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Most popular at the top
- Oxford University Press 1998; US$ 18.99
Death, for bacteria, is not inevitable. Protect a bacterium from predators, and provide it with adequate food and space to grow, and it would continue living--and reproducing asexually--forever. But a paramecium (a slightly more advanced single-cell organism), under the same ideal conditions, would stop dividing after about 200 generations--and... more...
- Oxford University Press 2002; US$ 38.00
In this work, the various theories of ageing are explained and assessed. The author presents case accounts about disorders that open windows on to the ageing process. The impacts of ageing on the brain and nervous system are given special attention, as are the effects of caloric restriction on maximum lifespan. more...
- Oxford University Press, USA 1995; US$ 34.99
In the seventeenth century, smallpox reigned as the world's worst killer. Luck, more than anything else, decided who would live and who would die. That is, until Lady Mary Wortley Montagu, an English aristocrat, moved to Constantinople and noticed the Turkish practice of "ingrafting" or inoculation, which, she wrote, made "the small-... more...
- Oxford University Press, USA 1997; US$ 20.99
Science and medicine have provided us with clues to the treatment of a few genetic diseases, although by their very nature they have never been considered curable. But, as William R. Clark shows, that is about to change through one of the most profound revolutions in modern medicine: gene therapy, a branch of the new field of molecular medicine. Clark... more...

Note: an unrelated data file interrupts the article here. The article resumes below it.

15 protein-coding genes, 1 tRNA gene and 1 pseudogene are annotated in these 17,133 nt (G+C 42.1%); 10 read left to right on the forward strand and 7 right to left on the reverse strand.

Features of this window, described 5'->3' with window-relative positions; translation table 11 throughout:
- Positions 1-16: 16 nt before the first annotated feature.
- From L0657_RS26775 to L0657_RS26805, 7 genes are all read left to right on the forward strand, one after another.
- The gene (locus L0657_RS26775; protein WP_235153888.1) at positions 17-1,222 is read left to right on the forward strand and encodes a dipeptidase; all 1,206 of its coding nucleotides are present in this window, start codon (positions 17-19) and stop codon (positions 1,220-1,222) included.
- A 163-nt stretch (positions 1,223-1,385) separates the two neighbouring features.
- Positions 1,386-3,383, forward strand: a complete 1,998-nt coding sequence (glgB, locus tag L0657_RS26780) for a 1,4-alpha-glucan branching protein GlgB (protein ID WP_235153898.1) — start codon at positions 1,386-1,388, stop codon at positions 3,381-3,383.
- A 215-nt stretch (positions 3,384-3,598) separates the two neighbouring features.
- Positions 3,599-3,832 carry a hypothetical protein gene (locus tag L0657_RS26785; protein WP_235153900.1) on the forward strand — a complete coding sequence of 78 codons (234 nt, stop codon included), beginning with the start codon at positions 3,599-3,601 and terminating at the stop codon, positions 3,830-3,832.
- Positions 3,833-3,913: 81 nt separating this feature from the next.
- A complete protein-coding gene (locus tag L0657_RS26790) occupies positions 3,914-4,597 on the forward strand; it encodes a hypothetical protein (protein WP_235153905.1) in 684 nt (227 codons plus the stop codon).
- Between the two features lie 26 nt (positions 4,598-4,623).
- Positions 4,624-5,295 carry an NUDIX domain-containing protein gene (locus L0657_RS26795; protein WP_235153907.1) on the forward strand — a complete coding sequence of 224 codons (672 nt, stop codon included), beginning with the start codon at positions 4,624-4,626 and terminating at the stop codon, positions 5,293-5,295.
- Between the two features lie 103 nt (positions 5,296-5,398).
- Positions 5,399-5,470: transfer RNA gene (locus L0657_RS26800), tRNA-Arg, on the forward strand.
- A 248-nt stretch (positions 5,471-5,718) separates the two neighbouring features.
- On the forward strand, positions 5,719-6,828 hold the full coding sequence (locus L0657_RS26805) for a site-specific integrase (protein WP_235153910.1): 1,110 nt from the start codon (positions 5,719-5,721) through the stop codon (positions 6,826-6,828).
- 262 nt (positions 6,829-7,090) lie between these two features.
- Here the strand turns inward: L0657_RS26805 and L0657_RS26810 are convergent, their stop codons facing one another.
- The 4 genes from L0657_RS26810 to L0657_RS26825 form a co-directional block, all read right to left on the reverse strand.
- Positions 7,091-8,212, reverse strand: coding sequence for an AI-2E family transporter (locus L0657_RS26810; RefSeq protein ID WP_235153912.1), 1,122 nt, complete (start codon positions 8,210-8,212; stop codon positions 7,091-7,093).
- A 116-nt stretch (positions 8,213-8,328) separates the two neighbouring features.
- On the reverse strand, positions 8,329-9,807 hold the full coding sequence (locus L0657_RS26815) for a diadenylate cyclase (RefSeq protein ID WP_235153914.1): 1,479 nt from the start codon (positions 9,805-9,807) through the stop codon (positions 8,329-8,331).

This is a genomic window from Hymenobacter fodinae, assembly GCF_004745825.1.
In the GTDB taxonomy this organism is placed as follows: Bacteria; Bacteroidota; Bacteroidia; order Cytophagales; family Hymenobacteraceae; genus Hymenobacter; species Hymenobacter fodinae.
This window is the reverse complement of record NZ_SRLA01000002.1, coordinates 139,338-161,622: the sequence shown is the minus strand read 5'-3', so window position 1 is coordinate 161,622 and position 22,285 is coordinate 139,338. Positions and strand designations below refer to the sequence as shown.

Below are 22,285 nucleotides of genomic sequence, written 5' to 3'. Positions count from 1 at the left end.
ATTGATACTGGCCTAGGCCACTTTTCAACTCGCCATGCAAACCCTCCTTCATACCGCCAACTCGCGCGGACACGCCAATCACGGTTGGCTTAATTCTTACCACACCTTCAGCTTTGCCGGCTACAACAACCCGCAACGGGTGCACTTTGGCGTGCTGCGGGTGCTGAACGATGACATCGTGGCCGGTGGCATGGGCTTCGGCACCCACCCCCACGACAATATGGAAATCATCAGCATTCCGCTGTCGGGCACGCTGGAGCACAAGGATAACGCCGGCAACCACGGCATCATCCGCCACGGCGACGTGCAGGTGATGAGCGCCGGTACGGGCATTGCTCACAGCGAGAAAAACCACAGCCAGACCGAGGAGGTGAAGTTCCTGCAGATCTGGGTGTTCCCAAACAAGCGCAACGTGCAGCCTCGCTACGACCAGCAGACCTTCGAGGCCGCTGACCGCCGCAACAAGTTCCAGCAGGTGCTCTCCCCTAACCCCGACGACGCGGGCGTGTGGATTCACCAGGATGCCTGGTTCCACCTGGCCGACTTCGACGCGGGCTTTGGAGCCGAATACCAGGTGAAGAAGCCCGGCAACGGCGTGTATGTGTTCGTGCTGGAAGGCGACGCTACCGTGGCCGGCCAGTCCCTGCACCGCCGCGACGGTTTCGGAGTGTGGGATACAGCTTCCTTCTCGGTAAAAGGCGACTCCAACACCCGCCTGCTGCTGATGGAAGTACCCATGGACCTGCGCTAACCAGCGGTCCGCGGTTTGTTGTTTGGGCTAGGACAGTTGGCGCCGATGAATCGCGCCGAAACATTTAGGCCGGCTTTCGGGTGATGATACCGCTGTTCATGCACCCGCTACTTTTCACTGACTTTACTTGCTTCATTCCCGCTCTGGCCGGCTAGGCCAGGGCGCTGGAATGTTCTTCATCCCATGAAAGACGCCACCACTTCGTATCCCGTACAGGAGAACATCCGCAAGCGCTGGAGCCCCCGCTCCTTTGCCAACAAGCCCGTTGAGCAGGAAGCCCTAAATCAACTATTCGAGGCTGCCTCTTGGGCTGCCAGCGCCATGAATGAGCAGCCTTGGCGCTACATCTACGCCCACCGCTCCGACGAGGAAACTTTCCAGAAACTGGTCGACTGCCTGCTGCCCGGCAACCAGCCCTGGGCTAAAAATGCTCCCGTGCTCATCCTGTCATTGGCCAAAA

- Oxford University Press 1996; US$ 18.99
Death, for bacteria, is not inevitable. Protect a bacterium from predators, and provide it with adequate food and space to grow, and it would continue living--and reproducing asexually--forever. But a paramecium (a slightly more advanced single-cell organism), under the same ideal conditions, would stop dividing after about 200 generations--and die.... more...
- Springer Netherlands 2007; US$ 89.99
The existence of a unique kind of immune cell ? the killer lymphocyt- which destroys other cells in a highly specific manner, has fascinated immunologists for almost half a century. How do these cells, whose precursors have lived in communal harmony with their host, decide that some of their cohabitants must die? And how do they kill them? The definition... more...
- Oxford University Press 2004; US$ 23.00
This edition of Are We Hardwired addresses the role of genes in governing behaviour. It explains the genetic and molecular basis of human behaviour within the broader context of animal behaviour generally. Behaviour is treated as a complex interaction of nature and nurture; to understand ourselves fully, neither can be dismissed out of hand. more...
- Springer US 2011; US$ 89.95
Although there are several books published on behavioral problems, this is the first book that provides a variety of proven classroom strategies in a step-by-step format that educators can implement and incorporate into their classroom routine and curriculum A helpful reference and instructional guide of over 100 interventions for managing... more...
- SAGE Publications 2012; US$ 90.00
The new edition retains its focus on the enduring questions with which scholars grapple, the issues about which consensus has started to emerge, and the tools comparativists use to get at the complex problems in the field. The book's outstanding pedagogy includes chapter opener overviews, bolded key terms and a marginal glossary, more than 250 tables... more...